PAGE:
- USCIS Final Guidance on L-1B Adjudications Offers Some Comfort—But No Cure—for Employer Concerns
- August 24, 2015 | Author: Whitney Larson
- Law Firm: Ogletree, Deakins, Nash, Smoak & Stewart, P.C. - Raleigh Office
- On August 17, 2015, U.S. Citizenship and Immigration Services (USCIS) released a policy memorandum aiming to clarify the standard required for L-1B specialized knowledge visas. The memorandum notably begins by reminding adjudicating officers that the L-1B visa category, which allows for the transfer of company personnel with specialized knowledge, is critical in fostering the growth and competitiveness of U.S. businesses in an increasingly global marketplace. By clearly articulating this context, the memorandum may yield some comfort to employers that have had to contend with oppressive Requests for Evidence and denials of L-1B petitions. The memorandum also offers a refined definition of specialized knowledge, lists factors to be considered during the adjudication process, provides guidance for offsite L-1B employment, and presents standards for examining L-1B extensions.
Specialized Knowledge Clarified
The new policy memorandum clarifies the definition of specialized knowledge. To qualify for an L-1B visa, an employer must demonstrate that the relevant employee meets at least one of two standards: (1) “special” knowledge or (2) an “advanced” level of knowledge.
To demonstrate “special” knowledge, employers must compare the beneficiary’s knowledge to that of other similarly situated workers in the specific industry. USCIS defines “special” knowledge as:
knowledge of the petitioning organization’s product, service, research, equipment, techniques, management, or other interests and its application in international markets that is distinct or uncommon in comparison to that generally found in the particular industry (emphasis in original)[.]
Employers may instead elect to establish the employee’s “advanced” knowledge. To meet this burden, the employer must present evidence that the beneficiary’s knowledge of the processes used specifically by the company surpasses the basic level of knowledge obtained by others in the company and the industry. USCIS defines “advanced” knowledge as:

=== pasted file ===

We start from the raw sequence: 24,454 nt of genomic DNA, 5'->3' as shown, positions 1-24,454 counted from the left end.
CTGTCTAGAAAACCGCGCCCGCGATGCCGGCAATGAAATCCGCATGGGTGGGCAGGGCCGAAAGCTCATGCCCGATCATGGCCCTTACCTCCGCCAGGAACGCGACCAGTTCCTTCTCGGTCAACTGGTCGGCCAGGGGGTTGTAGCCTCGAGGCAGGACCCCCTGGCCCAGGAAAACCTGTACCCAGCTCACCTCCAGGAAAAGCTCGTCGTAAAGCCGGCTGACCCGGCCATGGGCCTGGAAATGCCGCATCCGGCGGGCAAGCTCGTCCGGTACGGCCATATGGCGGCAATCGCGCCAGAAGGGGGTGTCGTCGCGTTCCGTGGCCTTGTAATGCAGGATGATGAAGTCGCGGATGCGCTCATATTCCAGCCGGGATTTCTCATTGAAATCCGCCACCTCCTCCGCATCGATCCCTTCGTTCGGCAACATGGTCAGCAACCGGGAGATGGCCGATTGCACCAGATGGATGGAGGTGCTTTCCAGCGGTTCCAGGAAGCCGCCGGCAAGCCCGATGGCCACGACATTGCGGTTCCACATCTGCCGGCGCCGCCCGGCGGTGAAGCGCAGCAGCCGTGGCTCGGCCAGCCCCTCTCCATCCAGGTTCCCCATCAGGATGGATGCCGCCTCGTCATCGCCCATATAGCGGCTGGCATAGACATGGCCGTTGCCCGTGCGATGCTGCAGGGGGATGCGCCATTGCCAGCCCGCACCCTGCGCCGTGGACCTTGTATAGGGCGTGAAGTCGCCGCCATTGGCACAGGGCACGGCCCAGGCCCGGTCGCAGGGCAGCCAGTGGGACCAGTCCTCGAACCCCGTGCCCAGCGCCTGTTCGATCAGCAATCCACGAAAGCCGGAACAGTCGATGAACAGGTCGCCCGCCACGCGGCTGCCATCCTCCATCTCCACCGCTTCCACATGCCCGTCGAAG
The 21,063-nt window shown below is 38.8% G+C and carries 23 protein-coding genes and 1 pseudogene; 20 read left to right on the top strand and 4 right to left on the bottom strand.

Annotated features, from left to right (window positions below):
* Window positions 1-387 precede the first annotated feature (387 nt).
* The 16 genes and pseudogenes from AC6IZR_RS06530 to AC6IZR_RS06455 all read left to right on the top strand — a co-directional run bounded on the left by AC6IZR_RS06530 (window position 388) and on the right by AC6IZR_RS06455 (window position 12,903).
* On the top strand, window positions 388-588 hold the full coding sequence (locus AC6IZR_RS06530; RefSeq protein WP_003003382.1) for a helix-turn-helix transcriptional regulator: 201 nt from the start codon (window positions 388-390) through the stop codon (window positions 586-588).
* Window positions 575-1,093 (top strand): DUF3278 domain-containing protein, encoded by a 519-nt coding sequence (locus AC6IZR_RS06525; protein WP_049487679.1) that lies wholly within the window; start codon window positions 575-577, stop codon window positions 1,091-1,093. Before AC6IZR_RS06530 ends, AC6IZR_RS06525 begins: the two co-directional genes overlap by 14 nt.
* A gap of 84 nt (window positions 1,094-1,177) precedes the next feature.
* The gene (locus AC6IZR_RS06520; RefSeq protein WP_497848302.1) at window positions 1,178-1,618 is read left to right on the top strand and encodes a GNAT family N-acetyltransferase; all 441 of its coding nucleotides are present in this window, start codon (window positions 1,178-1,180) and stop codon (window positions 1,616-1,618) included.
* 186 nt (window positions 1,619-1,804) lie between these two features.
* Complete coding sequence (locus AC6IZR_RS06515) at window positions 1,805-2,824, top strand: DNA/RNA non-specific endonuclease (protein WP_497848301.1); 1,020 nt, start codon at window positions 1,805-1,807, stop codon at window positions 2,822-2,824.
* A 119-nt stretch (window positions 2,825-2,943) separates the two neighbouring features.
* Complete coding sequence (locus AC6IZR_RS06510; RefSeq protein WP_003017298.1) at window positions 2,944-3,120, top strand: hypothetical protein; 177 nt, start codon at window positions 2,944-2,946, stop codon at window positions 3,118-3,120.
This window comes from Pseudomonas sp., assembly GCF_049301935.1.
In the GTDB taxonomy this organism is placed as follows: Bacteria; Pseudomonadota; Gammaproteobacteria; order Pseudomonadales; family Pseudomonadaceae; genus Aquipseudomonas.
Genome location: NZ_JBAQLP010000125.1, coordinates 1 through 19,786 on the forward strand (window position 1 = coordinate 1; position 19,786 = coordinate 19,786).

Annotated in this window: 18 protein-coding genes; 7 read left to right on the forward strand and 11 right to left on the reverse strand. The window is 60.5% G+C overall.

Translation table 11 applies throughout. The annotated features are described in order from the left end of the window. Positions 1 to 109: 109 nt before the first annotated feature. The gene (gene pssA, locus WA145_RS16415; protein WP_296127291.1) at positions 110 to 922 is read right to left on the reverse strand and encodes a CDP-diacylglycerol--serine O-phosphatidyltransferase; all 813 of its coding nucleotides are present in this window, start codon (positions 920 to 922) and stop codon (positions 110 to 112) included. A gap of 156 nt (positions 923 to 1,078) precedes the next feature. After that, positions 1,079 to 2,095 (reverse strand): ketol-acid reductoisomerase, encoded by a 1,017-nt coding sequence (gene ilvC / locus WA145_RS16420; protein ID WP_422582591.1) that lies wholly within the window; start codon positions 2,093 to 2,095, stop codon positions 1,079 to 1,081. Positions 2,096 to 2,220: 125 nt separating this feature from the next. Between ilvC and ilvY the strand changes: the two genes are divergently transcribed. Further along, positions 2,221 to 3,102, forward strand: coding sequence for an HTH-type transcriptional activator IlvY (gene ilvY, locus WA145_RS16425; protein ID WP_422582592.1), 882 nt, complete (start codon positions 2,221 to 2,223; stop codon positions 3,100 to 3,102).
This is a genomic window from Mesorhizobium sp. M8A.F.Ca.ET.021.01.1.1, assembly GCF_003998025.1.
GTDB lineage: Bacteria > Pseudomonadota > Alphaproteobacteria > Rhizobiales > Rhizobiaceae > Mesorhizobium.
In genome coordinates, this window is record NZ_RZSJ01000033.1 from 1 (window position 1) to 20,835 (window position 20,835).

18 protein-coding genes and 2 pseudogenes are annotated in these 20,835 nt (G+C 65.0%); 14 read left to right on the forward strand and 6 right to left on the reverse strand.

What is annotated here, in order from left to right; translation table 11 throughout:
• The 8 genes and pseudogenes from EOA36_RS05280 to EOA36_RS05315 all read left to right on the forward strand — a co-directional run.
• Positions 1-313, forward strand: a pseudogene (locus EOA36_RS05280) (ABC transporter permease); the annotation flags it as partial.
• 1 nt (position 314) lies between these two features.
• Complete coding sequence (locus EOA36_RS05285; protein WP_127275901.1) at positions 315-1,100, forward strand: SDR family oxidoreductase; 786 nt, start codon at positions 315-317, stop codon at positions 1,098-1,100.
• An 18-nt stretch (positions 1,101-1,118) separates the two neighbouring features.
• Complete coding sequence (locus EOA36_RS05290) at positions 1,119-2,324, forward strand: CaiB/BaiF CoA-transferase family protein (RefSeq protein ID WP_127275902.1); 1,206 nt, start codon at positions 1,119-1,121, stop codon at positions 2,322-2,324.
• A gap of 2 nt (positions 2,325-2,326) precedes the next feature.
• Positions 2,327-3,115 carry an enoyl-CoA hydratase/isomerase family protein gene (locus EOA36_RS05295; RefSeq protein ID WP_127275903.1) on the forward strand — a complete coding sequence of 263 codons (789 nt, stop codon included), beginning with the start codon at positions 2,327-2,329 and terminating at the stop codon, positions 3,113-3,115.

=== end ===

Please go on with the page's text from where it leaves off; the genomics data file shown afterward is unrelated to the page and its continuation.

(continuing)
knowledge or expertise in the petitioning organization’s specific processes and procedures that is not commonly found in the relevant industry and is greatly developed or further along in progress, complexity and understanding than that generally found within the employer (emphasis in original).
In determining whether an employee has specialized knowledge, be it “special” or “advanced,” USCIS has identified a non-exhaustive list of factors that adjudicating officers should consider. These include the time-sensitivity of the employer’s business need and the employee’s record of improving the employer’s business.
The memorandum clarifies that the beneficiary’s knowledge need not be proprietary in nature or narrowly held within the petitioning organization. However, if a company employs a significant number of employees with the same claimed specialized knowledge, the agency will question whether the knowledge is, in fact, specialized.
The memorandum also addresses the employment of workers with specialized knowledge who will primarily work off-site. In those cases, the petitioning employer must demonstrate that it retains the right to control the employee and that, while off-site, the employee will be using the specialized knowledge that serves as the basis for the L-1B petition.
USCIS further provides guidance to adjudicators reviewing L-1B extensions. Deference should be given to petitions initially approved by USCIS unless substantial changes have been made or a material error in the initial approval is discovered. However, if an employer seeks to extend an L-1B petition previously approved as a blanket petition by the U.S. Department of State or U.S. Customs and Border Protection, USCIS may reevaluate the employee’s eligibility and make a determination solely based on the extension petition. Employers submitting L-1B petition extensions that were not initially adjudicated through USCIS will face a higher level of scrutiny.
Throughout the memorandum, USCIS references the importance of providing employers with the opportunity to transfer specialized knowledge employees in order to create growth and competitiveness in the U.S. market. However, it will take time and extensive training for USCIS to effectively implement this new policy guidance and for employers to see relief from the current practice of unduly burdensome Requests for Evidence and high denial rates of L-1B petitions filed with USCIS.